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Hot destinations for news junkie holidays: Kosovo, North Korea ... and Scotland

A TRAVEL firm which organises holidays to troubled destinations such as North Korea and Kosovo is reporting strong interest in its latest package holiday … to Scotland.

Georgia: Troops watch Russian tanks pull out
Georgia: Troops watch Russian tanks pull out

Political Tours, a company designed to cater for news and current affairs junkies, offers guided tours which examine the recent history of destinations such as the Balkan states and Georgia. It is now promoting eight-day holidays in Scotland, tracing the independence debate from its historical origins to the 2014 referendum.

Beginning in Glasgow, tourists will be taken to Stirling, Bannockburn, Aberdeen and Edinburgh in what is intended to be a real-life news documentary on the journey to the September vote.

Topics to be examined include sectarianism, devolution, Anglo-Scots relations, the SNP's electoral breakthroughs of the 1970s and the Labour Party's decline in its traditional heartlands.

After the success of a similar tour last year, members of American clan associations have booked up to travel to Scotland in July. The expedition is to be repeated over the eight days to September 14, when the debate will be at fever pitch in the run-up to the September 18 vote.

Guests pay £2600 each for the package, not including their travel to Scotland. Trips for smaller groups are being organised throughout the summer.

The venture follows Spanish firm Partizan Travel offering independence-themed holidays to Scotland aimed at Catalans and Basques who would like to see their regions break away from Spain. However, Nicholas Wood, a former journalist who set up Political Tours in 2009, said most of the interest in his Scottish trips had come from the descendants of Scots expatriates.

"We've had a lot of interest from people with Scottish heritage in places like Australia, New Zealand and the States who want to know what's going on," he said. "Many of them are patriotic, proud of their Scottish roots and see taking this step as a good thing.

"We'll look at social change, democratic change, the economy and the politics of devolution. We take different people's lives and see how they fit in with the debate. We spend time in Glasgow with people who were Labour supporters but are now SNP, as well as speaking to expert commentators."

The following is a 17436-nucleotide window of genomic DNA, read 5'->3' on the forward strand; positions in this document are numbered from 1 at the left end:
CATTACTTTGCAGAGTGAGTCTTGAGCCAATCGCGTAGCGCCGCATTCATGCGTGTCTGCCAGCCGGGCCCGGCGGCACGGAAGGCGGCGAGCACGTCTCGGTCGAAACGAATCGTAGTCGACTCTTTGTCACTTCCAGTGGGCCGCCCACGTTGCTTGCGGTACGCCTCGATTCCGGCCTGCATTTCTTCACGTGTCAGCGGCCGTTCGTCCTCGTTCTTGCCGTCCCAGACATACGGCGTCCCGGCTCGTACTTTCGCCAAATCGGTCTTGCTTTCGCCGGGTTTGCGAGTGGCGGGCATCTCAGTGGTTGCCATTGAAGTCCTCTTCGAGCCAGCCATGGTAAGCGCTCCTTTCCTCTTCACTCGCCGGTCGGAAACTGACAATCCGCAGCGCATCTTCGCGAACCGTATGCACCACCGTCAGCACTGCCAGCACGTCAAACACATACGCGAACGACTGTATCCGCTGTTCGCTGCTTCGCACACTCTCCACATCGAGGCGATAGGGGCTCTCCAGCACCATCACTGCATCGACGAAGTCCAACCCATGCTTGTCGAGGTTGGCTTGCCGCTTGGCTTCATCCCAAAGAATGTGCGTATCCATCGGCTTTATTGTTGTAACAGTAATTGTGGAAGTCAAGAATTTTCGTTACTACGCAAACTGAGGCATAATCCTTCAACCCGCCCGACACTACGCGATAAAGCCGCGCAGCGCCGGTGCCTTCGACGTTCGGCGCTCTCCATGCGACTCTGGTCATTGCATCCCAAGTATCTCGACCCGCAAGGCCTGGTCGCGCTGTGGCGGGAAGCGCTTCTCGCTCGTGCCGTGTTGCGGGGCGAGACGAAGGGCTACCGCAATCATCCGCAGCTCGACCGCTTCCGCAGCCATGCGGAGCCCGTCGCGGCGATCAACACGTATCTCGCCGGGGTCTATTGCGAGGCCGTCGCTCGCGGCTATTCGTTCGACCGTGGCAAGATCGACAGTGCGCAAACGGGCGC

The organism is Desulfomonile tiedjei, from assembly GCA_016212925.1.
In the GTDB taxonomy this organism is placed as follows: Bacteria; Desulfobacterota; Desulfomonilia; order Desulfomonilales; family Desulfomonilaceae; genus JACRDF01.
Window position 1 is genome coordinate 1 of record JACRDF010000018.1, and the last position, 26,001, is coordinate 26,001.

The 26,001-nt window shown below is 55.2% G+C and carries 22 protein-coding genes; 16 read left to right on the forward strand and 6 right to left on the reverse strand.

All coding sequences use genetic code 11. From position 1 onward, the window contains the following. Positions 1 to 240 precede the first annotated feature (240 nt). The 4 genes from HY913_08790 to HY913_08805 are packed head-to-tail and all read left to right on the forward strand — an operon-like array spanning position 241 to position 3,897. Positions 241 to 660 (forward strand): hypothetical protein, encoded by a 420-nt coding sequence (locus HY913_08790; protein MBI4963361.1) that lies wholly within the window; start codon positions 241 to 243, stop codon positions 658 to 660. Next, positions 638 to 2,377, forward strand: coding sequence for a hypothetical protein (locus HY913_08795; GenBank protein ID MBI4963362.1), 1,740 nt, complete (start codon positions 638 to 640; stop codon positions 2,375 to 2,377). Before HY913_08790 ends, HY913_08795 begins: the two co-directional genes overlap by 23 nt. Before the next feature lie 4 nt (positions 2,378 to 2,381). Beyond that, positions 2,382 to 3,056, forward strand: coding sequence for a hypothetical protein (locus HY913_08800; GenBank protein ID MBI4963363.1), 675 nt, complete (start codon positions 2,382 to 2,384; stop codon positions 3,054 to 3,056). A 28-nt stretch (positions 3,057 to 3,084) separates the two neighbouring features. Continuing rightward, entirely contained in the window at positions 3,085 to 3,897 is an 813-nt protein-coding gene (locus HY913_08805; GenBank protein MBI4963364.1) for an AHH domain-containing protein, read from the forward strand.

WOOD, who is a former Balkans correspondent for the New York Times, said his firm had been set up to cater for holidaymakers who "don't want to sit on a beach in the sun with a pina colada".

After working for the BBC, The Guardian, The Observer and the Washington Post, Wood covered the 1999 refugee crisis in Kosovo, the fall of Slobodan Milosevic from power in Serbia, the 2001 inter-ethnic conflict in Macedonia, the 2004 Kosovo riots and the build-up to Kosovo's independence.

Other package holiday destinations offered by the company include Greece, to examine the Eurozone crisis; a Russian trip that looks at the appeal of Putin; Libya, following the Arab Spring; the road to peace in Northern Ireland; and the emergence of China as a modern superpower.

Guests are given expert analysis of the political situation in each country, provided in Scotland by the commentator, columnist for The Herald and Alex Salmond biographer David Torrance, while an emphasis is also placed on meeting members of the community.

"Some people want to experience reality and not something out of a glossy magazine," Wood said. "We want to be a bridge to understanding news and current affairs everywhere, but also look at things in our own backyard. What's happening in Scotland is probably a seminal moment in British history. We want people to understand how it's come about and the views of Scottish people."

Wood returned only last week from Ukraine and the firm's trips to North Korea are among their most popular. Under supervision by the state, visits are organised to farms, factories, schools and the country's largely unseen north-east, as well as Pyongyang. Customers are given a three-day briefing in Beijing to prepare them for entering the totalitarian state.

"You are closely controlled and you can't wander off, but we can go to more remote areas so we get a more realistic view of life," Wood added. "The control becomes so evident that it tells you something about the society in itself."

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